The lineage of Romantic anti-capitalism is too long and motley to delineate here, but its first representatives, Carlyle and John Ruskin, sketched the outlines of a prophetic sacramental imagination for subsequent critics of capitalist enchantment. In Sartor Resartus, “wonder” is Carlyle’s term for both the awareness and the ontological condition of sacramentality. “The Universe is not dead,” he declares, but rather “godlike,” pervaded by “an Invisible, Unnameable, Godlike, present everywhere in all that we see and work and suffer.” Against this sacral materialism Carlyle poses the “Gospel of Mammonism” in his indictment of industrial England, Past and Present(1843). Mammonism is the good news that money possesses and bestows a trove of “miraculous facilities.” Money conjures a “horrid enchantment”—“enchantment,” to Carlyle, is the counterfeit of wonder—in which owners and workers walk “spell-bound” in the midst of “plethoric wealth.”
Well after the classic age of Romanticism, its sacramental dialect shaped the vernacular of a host of non-Marxist radicals in Europe and the United States. Before the success of the Bolshevik Revolution gave Marxism a near-monopoly on the radical imagination, Romanticism flourished among a motley range of critics. It animated the transatlantic Arts and Crafts movement, one of whose American devotees described craftsmanship as “the sacrament of common things.” God, another artisanal ideologue put it, is “woven in tapestries and beaten in brasses and bound in the covers of books.”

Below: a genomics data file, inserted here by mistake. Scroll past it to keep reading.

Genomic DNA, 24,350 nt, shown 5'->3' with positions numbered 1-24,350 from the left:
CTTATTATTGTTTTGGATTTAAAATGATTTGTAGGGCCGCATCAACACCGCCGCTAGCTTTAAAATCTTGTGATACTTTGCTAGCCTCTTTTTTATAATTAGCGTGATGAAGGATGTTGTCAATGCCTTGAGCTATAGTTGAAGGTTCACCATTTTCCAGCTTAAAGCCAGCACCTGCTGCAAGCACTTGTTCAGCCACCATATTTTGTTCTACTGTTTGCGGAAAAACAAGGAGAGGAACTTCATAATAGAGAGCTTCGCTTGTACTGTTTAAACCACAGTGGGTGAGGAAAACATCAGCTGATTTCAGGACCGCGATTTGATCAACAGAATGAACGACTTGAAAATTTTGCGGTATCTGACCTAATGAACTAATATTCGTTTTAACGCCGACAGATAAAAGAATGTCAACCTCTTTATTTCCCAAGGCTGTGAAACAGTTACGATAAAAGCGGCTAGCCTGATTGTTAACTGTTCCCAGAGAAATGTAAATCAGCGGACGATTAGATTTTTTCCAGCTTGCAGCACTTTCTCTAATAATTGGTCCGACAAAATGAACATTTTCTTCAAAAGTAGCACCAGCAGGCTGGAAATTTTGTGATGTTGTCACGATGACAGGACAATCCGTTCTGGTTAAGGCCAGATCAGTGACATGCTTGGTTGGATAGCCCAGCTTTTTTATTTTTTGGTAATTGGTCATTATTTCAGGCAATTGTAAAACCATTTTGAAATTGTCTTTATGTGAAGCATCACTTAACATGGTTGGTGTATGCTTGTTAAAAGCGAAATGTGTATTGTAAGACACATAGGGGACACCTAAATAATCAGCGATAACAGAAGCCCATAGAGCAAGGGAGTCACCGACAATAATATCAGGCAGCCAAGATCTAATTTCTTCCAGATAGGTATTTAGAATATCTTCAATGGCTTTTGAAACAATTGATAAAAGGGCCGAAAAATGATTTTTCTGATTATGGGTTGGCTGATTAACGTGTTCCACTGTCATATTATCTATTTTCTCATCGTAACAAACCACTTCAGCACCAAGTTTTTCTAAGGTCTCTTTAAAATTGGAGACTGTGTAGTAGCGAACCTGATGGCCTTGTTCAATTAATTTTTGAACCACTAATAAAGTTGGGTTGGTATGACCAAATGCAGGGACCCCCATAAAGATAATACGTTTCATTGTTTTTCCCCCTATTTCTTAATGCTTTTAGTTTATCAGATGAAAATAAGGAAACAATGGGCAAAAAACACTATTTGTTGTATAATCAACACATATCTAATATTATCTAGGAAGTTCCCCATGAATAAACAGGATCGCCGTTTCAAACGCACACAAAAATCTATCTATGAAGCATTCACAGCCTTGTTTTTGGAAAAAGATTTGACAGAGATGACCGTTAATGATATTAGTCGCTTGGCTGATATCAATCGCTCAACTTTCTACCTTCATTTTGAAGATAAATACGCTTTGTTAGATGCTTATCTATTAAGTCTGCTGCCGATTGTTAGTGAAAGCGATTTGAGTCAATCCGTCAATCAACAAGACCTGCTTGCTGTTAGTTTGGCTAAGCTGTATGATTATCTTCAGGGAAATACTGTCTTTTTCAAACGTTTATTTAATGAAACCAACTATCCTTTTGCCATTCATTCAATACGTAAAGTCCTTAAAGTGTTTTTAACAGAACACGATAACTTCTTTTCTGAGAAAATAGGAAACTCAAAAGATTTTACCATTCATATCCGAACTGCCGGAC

A disciple of nature in the California redwoods, John Muir saw “sparks of the Divine Spirit variously clothed upon with flesh, leaves, rock, water”; the human body was a “flesh-and-bone tabernacle.” Developers who wanted to ravage the landscape for profit were “temple-destroyers, devotees of ravaging commercialism.” In search of what he called a “passionate vision,” William James affirmed “saintliness” as a human ideal in The Varieties of Religious Experience (1905) on account of the saint’s “rapture” and “ontological wonder.” Contemptuous of capitalist society’s reduction of life to moneymaking, James upheld the saint as an emissary from “another kingdom of being”—this world, apprehended in rapturous ontological wonder. Our proper attitude, as James wrote in “What Makes a Life Significant” (1900), is to be “rapt with satisfied attention … to the mere spectacle of the world’s presence.” The Christian socialist Vida Dutton Scudder outlined a sacramental counter to Marxist materialism in Socialism and Character (1912), arguably an early document of liberation theology. “The material universe,” Scudder contended, “is a sacrament ordered to convey spiritual life to us.” Since work and technology were material vessels of grace as well as forces of production, class struggles were conflicts over the means of beatitude.
–Eugene McCarraher, We Have Never Been Disenchanted from The Hedgehog Review, Vol. 17, No. 3 (Fall 2015)